Two extra articles from Morningstar for the weekend. Mark LaMonica outlines three shares for income investors while Shani Jayamanne reports on Morningstar's initiation on three new ASX stocks

Lastly, in this week's whitepaper, Franklin Templeton, explores opportunities for investors from the energy transition


Weekend market update

On Friday in the US, stocks and bonds rallied after Federal Reserve chairman Jerome Powell’s signalled policymakers could hold rates steady when they meet in two weeks. The S&P 500 added 0.5% and the Nasdaq +0.3%. The 10-year Treasury yield fell 12 basis points to 4.225%. Brent crude was down 2% to US$79.23 a barrel, while gold finished at a record high for the first time since 2020, up 1.7% to US$2071/oz.

From AAP Netdesk:

The local share market on Friday bounced back from most of its losses to close slightly lower. After being down as much as 0.9% in the morning, the S&P/ASX200 rose fairly steadily in the afternoon to finish down 14.1 points, or 0.2%, at 7,073.2. The benchmark index gained 0.46% for the week, putting it up similarly for the year. The broader All Ordinaries fell 12.6 points, or 0.17%, to 7,285.1.

Nine of the ASX's 11 sectors finished lower on Friday, with energy up slightly and real estate basically flat.

Tech was the biggest loser, dropping 1.1% as Xero fell 1.9% and Technology One retreated 2.7%.

The heavyweight mining sector finished down 0.1%, with BHP gaining 0.1% to $46.34, Fortescue rising 0.8% to $25.20 and Rio Tinto dipping 0.1% to $124.91. Coking coalminer Stanmore Resources climbed 5.4% to an all-time high of $4.08, while Champion Iron added 2.9% and BlueScope Steel gained 1.9%.

The big four banks were mixed, with CBA and Westpac both finishing 0.5% lower at $104.19 and $21.27, respectively, while ANZ added 0.3% to $24.43 and NAB edged 0.1% higher at $28.43.

Premier Investments rose 2.8% to a two-month high of $25.11 as chairman Solomon Lew told shareholders that Black Friday week delivered a record sales result for the Just Jeans, Smiggle and Peter Alexander brand owner.

Coles dropped 1% to $15.17 as the Australian Competition and Consumer Commission announced it would not move to block the supermarket giant's $105 million acquisition of two state-of-the-art automated milk processing facilities from Saputo Dairy Australia. Coles CEO Leah Weckert said the purchase would allow Coles to improve security of its milk supply and add to supply chain resilience.

After the market closed on Friday, S&P Dow Jones Indices announced the results of its quarterly rebalancing of its indexes. Notably, Boss Energy, Helia Group and Smartgroup Corp will join the ASX200 on December 18, replacing Cromwell Property Group, Growthpoint Properties and Link Administration Holdings.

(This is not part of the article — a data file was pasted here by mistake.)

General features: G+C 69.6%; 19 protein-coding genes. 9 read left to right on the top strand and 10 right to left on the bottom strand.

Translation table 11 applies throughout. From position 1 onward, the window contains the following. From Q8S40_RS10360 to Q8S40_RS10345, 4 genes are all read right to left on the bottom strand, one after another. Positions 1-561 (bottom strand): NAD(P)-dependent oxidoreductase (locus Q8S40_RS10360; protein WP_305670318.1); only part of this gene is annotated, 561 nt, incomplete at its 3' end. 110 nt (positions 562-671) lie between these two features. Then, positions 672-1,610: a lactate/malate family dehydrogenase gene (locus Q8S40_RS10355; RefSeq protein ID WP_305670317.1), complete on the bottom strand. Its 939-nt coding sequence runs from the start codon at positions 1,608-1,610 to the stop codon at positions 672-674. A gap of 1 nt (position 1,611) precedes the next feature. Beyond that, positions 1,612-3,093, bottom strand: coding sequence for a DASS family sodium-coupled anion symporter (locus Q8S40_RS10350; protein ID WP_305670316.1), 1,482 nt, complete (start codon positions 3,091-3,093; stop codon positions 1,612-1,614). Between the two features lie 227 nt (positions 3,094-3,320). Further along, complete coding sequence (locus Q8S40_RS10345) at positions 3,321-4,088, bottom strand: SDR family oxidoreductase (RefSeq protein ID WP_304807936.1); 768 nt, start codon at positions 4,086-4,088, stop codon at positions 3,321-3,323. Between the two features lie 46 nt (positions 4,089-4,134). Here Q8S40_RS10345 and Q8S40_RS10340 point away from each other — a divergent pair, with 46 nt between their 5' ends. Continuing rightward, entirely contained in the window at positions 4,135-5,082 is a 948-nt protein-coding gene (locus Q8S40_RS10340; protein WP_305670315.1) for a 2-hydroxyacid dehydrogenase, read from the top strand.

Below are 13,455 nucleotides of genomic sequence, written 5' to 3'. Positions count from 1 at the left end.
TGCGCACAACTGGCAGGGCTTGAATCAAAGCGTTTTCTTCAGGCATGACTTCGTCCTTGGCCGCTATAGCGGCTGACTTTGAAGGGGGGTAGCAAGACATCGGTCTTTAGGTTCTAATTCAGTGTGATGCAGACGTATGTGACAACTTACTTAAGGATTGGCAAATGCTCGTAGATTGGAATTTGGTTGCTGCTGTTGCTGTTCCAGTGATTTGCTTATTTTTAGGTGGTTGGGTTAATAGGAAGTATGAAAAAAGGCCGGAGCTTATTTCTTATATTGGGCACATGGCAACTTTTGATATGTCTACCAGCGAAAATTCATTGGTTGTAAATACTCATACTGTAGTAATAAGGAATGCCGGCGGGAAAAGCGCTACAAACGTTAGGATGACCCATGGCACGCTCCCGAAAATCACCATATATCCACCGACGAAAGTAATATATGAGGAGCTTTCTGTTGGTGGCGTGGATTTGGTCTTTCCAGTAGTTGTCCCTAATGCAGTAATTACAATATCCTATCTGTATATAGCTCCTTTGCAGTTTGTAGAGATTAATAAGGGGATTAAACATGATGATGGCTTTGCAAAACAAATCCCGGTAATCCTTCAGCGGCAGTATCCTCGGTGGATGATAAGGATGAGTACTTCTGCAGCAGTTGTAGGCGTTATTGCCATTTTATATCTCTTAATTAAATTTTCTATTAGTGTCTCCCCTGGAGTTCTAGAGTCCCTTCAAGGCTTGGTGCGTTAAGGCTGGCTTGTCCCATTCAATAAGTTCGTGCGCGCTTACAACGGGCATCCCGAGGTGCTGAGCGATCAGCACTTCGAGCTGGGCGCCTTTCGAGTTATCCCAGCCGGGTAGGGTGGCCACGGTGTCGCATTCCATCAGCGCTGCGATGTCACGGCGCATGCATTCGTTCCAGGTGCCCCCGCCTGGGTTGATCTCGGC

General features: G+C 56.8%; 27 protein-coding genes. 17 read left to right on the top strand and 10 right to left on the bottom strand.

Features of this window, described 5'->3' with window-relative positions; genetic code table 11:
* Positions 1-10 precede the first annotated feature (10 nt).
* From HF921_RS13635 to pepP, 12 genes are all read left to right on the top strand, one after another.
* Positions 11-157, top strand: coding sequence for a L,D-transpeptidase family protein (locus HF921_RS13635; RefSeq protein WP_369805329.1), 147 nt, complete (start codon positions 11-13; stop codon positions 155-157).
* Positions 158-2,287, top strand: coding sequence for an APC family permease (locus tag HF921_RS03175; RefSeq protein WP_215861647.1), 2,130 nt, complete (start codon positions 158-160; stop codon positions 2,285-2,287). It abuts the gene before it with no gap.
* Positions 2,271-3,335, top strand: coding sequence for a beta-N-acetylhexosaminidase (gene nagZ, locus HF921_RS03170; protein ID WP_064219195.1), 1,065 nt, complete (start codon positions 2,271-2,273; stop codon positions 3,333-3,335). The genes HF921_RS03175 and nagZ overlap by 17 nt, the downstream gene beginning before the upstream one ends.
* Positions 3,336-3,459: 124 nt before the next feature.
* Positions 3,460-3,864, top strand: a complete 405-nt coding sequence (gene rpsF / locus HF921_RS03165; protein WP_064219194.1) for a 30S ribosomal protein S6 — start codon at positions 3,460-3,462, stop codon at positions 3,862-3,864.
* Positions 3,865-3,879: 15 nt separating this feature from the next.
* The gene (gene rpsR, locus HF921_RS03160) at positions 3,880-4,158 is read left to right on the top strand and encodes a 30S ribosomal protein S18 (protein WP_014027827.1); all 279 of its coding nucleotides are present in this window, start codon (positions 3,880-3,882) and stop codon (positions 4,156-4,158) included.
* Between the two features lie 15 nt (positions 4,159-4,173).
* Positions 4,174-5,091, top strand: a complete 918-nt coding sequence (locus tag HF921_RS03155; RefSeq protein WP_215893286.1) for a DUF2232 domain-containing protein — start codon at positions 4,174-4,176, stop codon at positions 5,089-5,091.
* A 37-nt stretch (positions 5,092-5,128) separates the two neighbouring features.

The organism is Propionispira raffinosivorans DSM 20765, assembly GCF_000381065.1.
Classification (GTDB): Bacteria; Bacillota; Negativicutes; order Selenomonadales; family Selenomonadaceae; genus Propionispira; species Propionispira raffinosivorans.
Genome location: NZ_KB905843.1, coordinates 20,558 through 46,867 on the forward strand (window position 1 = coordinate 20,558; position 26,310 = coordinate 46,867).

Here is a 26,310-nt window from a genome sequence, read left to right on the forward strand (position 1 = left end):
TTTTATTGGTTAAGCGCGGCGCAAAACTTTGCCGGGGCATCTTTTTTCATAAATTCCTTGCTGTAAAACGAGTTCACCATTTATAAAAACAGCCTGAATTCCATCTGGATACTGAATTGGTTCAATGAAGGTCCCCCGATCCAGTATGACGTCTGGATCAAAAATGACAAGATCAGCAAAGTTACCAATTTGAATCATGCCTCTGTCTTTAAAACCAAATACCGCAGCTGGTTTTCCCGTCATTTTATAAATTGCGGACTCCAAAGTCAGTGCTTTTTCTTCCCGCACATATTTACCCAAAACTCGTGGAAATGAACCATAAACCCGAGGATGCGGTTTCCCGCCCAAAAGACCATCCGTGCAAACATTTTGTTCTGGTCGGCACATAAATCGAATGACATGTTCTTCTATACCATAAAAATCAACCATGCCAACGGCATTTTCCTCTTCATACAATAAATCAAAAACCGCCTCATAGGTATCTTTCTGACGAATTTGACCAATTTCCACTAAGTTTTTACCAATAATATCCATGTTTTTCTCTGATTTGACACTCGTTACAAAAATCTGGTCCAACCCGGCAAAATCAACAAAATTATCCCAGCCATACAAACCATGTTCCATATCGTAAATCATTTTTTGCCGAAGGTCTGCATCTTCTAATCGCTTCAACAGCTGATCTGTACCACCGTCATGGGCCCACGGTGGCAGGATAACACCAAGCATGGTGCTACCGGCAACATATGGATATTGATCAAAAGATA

From Shane Oliver, AMP:

The good news on inflation continued over the last week. US core personal consumption (PCE) inflation fell to 3.5%yoy in October following the earlier reported fall in CPI inflation. This is below the Fed’s 3.7%yoy forecast for year end! And Eurozone CPI inflation for November dropped far more than expected to 2.4%yoy with core CPI inflation falling to 3.6%yoy, which is down from peaks of over 10% and 5% respectively. This is providing increasing confidence that major central banks have reached the peak in interest rates and that rates will be cut next year, which we expect from around mid-year or possibly earlier. Fed speakers over the last week remained cautious but most were consistent with the Fed leaving rates on hold this month. This included Chair Powell who said the Fed will hike again if needed, but that “considerable progress” has been made in reducing inflation and the Fed is now moving “carefully”.  

There has also been good news on Australian inflation. The Monthly CPI indicator for October came in far less than expected at 4.9%yoy, down from 5.6%, with an implied monthly fall of 0.3%mom. This was driven in particular by weakness in rents (due to increased rent assistance), petrol prices, travel, meat, furniture and household appliances. Of course, the monthly CPI can be very volatile, various subsidies impacted in October, key services (like hairdressing, dental and pet services weren’t measured) and underlying measures of inflation fell by less so there is a case to be cautious, but the good news is that the downtrend looks to be resuming after two relatively higher months.

Monthly inflation could have a three in front of it by December. While some fret that Australian inflation is now well above the circa 3%yoy rates that apply in the US, Canada and Europe it should be recalled that Australian inflation lagged on the way up and peaked three to six months later (partly reflecting the slower reopening from covid in Australia) and it’s doing the same on the way down so there is no reason to be alarmed that its currently higher. In fact, with monthly rises in November and December 2022 of 0.9%mom and 1.5%mom to drop out respectively in the next two months CPI releases we are likely to see monthly inflation with a three in front of it by year end. 

Our base case is no change in rates on Tuesday and that the cash rate has peaked ahead of rate cuts in the second half of next year. That said the risk of another rate hike – which would most likely be at the next meeting in February if it occurs - remains high at around 40%.  

Curated by James Gruber and Leisa Bell


Latest updates

PDF version of Firstlinks Newsletter

LIC Monthly Report from Morningstar

ASX Listed Bond and Hybrid rate sheet from NAB/nabtrade

Listed Investment Company (LIC) Indicative NTA Report from Bell Potter